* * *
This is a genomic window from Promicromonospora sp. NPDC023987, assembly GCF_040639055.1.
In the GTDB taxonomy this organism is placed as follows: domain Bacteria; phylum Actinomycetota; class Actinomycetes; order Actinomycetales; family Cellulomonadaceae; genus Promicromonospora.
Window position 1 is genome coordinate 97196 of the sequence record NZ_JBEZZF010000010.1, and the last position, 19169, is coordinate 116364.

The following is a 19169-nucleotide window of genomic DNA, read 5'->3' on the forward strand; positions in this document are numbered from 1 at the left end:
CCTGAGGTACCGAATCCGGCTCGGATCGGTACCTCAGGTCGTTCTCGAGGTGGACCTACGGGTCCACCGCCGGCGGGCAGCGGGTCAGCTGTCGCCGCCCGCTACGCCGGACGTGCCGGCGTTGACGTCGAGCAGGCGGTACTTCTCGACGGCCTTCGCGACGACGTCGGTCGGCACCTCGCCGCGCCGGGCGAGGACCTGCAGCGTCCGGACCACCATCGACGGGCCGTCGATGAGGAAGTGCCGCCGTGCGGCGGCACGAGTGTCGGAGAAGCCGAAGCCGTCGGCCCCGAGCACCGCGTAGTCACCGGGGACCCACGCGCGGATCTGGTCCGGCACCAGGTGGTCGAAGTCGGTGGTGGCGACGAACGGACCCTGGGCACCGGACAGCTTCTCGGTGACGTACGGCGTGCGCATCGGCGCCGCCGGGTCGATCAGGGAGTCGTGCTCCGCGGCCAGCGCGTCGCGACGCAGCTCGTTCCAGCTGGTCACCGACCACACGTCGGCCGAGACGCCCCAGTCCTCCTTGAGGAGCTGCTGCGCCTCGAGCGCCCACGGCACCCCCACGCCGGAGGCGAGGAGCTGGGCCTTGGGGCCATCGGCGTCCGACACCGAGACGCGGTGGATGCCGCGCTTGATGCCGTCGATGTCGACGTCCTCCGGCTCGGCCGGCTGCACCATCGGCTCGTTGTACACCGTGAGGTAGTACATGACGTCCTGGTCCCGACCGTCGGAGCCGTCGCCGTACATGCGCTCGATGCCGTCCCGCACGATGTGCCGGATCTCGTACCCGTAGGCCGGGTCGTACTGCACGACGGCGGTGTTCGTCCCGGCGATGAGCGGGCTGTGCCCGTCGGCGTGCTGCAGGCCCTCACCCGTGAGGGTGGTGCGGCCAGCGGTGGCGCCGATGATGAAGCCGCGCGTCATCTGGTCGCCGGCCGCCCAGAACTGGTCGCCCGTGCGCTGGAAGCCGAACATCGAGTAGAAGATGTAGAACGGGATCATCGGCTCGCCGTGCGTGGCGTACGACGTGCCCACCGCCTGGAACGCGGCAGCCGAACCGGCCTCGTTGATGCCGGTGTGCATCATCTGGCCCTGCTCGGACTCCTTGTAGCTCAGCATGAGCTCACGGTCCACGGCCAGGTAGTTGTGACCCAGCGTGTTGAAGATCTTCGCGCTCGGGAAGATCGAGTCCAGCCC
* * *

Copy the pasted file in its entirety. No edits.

This is a genomic window from Promicromonospora sp. NPDC023987, assembly GCF_040639055.1.
In the GTDB taxonomy this organism is placed as follows: domain Bacteria; phylum Actinomycetota; class Actinomycetes; order Actinomycetales; family Cellulomonadaceae; genus Promicromonospora.
Window position 1 is genome coordinate 97196 of the sequence record NZ_JBEZZF010000010.1, and the last position, 19169, is coordinate 116364.

The following is a 19169-nucleotide window of genomic DNA, read 5'->3' on the forward strand; positions in this document are numbered from 1 at the left end:
CCTGAGGTACCGAATCCGGCTCGGATCGGTACCTCAGGTCGTTCTCGAGGTGGACCTACGGGTCCACCGCCGGCGGGCAGCGGGTCAGCTGTCGCCGCCCGCTACGCCGGACGTGCCGGCGTTGACGTCGAGCAGGCGGTACTTCTCGACGGCCTTCGCGACGACGTCGGTCGGCACCTCGCCGCGCCGGGCGAGGACCTGCAGCGTCCGGACCACCATCGACGGGCCGTCGATGAGGAAGTGCCGCCGTGCGGCGGCACGAGTGTCGGAGAAGCCGAAGCCGTCGGCCCCGAGCACCGCGTAGTCACCGGGGACCCACGCGCGGATCTGGTCCGGCACCAGGTGGTCGAAGTCGGTGGTGGCGACGAACGGACCCTGGGCACCGGACAGCTTCTCGGTGACGTACGGCGTGCGCATCGGCGCCGCCGGGTCGATCAGGGAGTCGTGCTCCGCGGCCAGCGCGTCGCGACGCAGCTCGTTCCAGCTGGTCACCGACCACACGTCGGCCGAGACGCCCCAGTCCTCCTTGAGGAGCTGCTGCGCCTCGAGCGCCCACGGCACCCCCACGCCGGAGGCGAGGAGCTGGGCCTTGGGGCCATCGGCGTCCGACACCGAGACGCGGTGGATGCCGCGCTTGATGCCGTCGATGTCGACGTCCTCCGGCTCGGCCGGCTGCACCATCGGCTCGTTGTACACCGTGAGGTAGTACATGACGTCCTGGTCCCGACCGTCGGAGCCGTCGCCGTACATGCGCTCGATGCCGTCCCGCACGATGTGCCGGATCTCGTACCCGTAGGCCGGGTCGTACTGCACGACGGCGGTGTTCGTCCCGGCGATGAGCGGGCTGTGCCCGTCGGCGTGCTGCAGGCCCTCACCCGTGAGGGTGGTGCGGCCAGCGGTGGCGCCGATGATGAAGCCGCGCGTCATCTGGTCGCCGGCCGCCCAGAACTGGTCGCCCGTGCGCTGGAAGCCGAACATCGAGTAGAAGATGTAGAACGGGATCATCGGCTCGCCGTGCGTGGCGTACGACGTGCCCACCGCCTGGAACGCGGCAGCCGAACCGGCCTCGTTGATGCCGGTGTGCATCATCTGGCCCTGCTCGGACTCCTTGTAGCTCAGCATGAGCTCACGGTCCACGGCCAGGTAGTTGTGACCCAGCGTGTTGAAGATCTTCGCGCTCGGGAAGATCGAGTCCAGCCC